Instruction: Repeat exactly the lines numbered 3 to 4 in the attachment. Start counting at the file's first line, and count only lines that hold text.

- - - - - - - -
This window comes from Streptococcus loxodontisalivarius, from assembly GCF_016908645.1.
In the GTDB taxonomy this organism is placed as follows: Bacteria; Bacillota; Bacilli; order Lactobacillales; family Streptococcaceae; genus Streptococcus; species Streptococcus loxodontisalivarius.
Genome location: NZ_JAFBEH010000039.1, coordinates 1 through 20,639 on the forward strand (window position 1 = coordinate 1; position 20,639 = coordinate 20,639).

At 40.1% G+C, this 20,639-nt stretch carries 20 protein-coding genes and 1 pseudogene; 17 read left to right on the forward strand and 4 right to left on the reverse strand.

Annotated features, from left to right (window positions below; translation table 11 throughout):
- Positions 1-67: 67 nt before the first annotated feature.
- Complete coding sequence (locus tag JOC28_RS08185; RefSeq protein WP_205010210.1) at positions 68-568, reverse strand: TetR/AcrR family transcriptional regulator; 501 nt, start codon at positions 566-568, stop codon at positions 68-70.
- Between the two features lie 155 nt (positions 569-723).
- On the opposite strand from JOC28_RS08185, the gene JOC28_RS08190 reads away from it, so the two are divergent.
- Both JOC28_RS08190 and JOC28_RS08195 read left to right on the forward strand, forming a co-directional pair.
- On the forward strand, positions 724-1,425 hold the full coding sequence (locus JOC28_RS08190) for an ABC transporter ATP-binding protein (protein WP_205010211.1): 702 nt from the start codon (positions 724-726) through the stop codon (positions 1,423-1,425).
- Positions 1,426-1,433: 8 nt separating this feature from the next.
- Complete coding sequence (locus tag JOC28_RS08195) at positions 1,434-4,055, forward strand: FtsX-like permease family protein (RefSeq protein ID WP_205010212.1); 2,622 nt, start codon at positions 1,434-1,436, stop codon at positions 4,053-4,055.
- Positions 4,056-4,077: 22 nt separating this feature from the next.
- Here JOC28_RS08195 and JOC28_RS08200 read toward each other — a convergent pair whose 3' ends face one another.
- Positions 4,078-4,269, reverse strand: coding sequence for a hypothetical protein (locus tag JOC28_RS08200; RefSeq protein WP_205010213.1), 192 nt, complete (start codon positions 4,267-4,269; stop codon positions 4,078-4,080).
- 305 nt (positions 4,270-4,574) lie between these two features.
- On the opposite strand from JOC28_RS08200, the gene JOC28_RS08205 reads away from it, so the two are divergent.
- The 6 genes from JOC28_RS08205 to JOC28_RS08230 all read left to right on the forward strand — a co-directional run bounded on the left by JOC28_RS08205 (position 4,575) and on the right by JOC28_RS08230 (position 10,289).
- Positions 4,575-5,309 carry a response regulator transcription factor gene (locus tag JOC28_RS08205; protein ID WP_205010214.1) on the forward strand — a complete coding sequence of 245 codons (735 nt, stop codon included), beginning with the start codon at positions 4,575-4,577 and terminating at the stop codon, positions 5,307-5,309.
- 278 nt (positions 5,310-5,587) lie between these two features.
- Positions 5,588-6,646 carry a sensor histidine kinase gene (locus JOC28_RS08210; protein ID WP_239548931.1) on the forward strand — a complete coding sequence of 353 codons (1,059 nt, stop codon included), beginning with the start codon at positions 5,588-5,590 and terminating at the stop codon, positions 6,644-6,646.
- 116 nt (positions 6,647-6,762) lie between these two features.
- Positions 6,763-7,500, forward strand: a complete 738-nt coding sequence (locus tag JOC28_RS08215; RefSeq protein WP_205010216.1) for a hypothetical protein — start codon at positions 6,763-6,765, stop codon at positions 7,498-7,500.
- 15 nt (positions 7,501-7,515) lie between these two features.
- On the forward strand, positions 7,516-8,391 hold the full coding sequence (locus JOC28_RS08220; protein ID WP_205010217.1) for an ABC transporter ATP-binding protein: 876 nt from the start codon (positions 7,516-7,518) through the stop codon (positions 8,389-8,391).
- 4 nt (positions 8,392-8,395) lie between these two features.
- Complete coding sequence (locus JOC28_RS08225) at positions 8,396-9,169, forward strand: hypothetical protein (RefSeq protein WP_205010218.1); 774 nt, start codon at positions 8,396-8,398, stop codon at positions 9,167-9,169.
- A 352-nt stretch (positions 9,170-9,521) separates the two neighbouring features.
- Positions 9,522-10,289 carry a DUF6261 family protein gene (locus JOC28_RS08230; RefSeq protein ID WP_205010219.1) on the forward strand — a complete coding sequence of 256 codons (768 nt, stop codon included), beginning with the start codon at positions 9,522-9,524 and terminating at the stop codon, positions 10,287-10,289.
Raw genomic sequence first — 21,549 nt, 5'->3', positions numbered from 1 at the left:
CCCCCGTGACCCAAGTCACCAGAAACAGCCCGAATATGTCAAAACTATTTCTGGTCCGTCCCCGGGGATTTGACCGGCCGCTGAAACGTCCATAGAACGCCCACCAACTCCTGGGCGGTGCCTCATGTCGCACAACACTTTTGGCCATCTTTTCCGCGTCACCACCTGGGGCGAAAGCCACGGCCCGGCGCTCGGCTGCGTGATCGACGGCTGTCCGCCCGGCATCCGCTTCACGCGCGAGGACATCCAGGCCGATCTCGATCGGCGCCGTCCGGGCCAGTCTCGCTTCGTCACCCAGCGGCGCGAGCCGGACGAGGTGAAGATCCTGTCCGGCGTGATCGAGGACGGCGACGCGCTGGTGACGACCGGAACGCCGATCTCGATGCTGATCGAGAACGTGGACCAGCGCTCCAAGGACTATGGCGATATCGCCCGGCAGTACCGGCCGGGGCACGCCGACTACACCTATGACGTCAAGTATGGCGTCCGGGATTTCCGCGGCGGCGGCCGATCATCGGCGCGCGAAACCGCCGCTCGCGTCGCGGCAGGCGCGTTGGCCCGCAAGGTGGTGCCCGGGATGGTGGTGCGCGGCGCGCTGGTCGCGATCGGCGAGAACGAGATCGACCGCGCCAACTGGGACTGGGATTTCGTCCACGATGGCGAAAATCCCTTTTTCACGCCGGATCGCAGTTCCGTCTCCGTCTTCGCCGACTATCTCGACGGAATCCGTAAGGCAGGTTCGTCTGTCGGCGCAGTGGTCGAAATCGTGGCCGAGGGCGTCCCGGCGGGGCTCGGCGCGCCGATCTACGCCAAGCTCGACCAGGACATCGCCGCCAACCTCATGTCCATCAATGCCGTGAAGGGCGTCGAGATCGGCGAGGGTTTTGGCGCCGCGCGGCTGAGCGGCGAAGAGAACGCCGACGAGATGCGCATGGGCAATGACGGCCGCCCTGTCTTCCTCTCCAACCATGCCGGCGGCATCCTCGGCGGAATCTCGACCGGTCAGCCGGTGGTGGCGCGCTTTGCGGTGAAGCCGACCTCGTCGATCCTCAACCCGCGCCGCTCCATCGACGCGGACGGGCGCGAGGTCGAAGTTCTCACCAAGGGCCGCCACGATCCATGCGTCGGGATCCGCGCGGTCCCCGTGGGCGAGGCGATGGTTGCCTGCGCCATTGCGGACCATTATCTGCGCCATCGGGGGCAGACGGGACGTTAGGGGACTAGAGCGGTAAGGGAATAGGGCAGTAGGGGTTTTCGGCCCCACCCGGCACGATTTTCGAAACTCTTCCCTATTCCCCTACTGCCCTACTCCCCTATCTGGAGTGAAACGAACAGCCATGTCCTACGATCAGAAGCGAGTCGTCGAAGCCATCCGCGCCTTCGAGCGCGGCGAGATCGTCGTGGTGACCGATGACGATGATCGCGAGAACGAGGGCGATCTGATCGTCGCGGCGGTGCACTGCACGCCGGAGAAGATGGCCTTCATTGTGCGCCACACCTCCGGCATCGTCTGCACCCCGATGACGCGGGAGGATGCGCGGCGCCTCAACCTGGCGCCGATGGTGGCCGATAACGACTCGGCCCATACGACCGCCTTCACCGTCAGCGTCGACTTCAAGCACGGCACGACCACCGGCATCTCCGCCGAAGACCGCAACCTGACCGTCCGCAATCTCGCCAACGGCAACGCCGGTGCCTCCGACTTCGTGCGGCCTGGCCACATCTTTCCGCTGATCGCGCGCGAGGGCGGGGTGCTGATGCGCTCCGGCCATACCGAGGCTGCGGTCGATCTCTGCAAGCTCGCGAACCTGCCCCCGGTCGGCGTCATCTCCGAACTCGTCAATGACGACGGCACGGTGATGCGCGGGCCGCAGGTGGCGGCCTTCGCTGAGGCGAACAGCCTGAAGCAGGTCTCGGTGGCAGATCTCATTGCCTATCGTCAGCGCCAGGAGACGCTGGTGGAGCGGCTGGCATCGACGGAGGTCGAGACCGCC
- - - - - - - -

Genome location: NZ_JAFBEH010000039.1, coordinates 1 through 20,639 on the forward strand (window position 1 = coordinate 1; position 20,639 = coordinate 20,639).

At 40.1% G+C, this 20,639-nt stretch carries 20 protein-coding genes and 1 pseudogene; 17 read left to right on the forward strand and 4 right to left on the reverse strand.